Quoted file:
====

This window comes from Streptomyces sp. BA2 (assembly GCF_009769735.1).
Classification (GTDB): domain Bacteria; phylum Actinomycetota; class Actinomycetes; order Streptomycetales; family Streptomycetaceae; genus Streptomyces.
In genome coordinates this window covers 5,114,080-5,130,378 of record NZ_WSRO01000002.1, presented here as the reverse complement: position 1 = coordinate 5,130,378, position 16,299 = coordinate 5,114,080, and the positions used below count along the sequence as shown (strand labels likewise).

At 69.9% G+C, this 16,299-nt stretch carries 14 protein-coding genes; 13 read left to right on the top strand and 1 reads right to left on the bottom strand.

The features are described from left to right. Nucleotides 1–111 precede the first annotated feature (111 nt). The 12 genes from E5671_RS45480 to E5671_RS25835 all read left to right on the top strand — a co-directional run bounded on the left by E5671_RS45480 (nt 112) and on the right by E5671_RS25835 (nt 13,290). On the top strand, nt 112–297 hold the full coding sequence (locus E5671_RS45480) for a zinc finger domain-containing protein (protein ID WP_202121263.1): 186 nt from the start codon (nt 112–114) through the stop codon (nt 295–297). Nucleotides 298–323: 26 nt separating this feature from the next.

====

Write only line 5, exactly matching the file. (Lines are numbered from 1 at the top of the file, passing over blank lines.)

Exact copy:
The features are described from left to right. Nucleotides 1–111 precede the first annotated feature (111 nt). The 12 genes from E5671_RS45480 to E5671_RS25835 all read left to right on the top strand — a co-directional run bounded on the left by E5671_RS45480 (nt 112) and on the right by E5671_RS25835 (nt 13,290). On the top strand, nt 112–297 hold the full coding sequence (locus E5671_RS45480) for a zinc finger domain-containing protein (protein ID WP_202121263.1): 186 nt from the start codon (nt 112–114) through the stop codon (nt 295–297). Nucleotides 298–323: 26 nt separating this feature from the next.